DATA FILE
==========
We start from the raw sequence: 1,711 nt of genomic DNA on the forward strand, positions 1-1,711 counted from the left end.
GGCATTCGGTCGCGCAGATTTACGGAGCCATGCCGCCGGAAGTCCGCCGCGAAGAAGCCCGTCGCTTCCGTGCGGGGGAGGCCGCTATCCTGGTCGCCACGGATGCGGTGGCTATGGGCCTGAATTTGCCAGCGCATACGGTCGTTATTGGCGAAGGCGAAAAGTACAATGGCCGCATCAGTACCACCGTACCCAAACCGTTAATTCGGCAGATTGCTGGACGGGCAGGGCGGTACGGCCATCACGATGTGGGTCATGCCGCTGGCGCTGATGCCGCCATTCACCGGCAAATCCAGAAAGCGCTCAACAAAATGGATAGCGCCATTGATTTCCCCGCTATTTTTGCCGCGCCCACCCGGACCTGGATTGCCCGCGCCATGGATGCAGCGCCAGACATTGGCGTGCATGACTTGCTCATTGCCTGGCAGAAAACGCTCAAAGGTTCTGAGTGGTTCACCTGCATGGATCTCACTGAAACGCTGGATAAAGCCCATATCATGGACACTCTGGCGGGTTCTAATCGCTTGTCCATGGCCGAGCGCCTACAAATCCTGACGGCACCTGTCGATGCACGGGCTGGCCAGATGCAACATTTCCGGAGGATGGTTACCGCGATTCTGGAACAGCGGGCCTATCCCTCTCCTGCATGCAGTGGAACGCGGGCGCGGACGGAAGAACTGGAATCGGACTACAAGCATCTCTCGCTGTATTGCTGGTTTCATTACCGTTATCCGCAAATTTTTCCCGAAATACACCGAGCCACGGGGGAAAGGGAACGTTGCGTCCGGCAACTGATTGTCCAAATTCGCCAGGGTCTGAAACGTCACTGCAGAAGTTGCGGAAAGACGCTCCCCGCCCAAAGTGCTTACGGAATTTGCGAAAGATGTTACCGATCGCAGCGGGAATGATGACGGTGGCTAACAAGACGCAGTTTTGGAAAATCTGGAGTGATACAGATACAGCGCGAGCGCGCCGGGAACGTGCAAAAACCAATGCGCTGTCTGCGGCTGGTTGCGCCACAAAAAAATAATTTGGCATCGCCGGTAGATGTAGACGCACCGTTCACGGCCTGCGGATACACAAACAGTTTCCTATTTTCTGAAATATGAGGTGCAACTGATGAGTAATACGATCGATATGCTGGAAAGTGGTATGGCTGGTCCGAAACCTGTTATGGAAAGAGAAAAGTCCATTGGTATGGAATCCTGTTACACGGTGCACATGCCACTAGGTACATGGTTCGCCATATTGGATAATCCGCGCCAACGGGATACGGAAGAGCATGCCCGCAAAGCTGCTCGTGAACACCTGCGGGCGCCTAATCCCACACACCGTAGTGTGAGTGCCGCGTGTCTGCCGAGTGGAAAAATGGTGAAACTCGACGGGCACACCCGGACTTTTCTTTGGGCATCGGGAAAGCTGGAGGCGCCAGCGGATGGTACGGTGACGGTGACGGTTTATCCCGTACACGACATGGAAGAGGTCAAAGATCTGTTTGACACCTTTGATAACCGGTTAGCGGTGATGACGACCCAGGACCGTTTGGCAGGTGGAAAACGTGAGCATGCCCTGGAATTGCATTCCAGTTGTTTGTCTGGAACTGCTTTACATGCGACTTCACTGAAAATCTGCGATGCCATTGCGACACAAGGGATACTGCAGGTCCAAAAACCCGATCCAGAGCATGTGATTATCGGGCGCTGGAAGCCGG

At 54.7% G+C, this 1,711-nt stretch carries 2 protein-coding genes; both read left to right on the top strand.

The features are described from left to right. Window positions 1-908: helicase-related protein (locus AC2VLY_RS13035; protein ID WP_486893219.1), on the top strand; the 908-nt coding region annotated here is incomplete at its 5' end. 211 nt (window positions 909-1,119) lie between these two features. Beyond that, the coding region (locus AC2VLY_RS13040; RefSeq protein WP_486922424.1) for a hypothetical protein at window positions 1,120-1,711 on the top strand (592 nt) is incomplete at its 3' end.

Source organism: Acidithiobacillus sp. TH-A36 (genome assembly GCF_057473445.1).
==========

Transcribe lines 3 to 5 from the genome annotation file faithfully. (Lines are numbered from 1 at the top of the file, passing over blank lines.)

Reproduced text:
At 54.7% G+C, this 1,711-nt stretch carries 2 protein-coding genes; both read left to right on the top strand.

The features are described from left to right. Window positions 1-908: helicase-related protein (locus AC2VLY_RS13035; protein ID WP_486893219.1), on the top strand; the 908-nt coding region annotated here is incomplete at its 5' end. 211 nt (window positions 909-1,119) lie between these two features. Beyond that, the coding region (locus AC2VLY_RS13040; RefSeq protein WP_486922424.1) for a hypothetical protein at window positions 1,120-1,711 on the top strand (592 nt) is incomplete at its 3' end.

Source organism: Acidithiobacillus sp. TH-A36 (genome assembly GCF_057473445.1).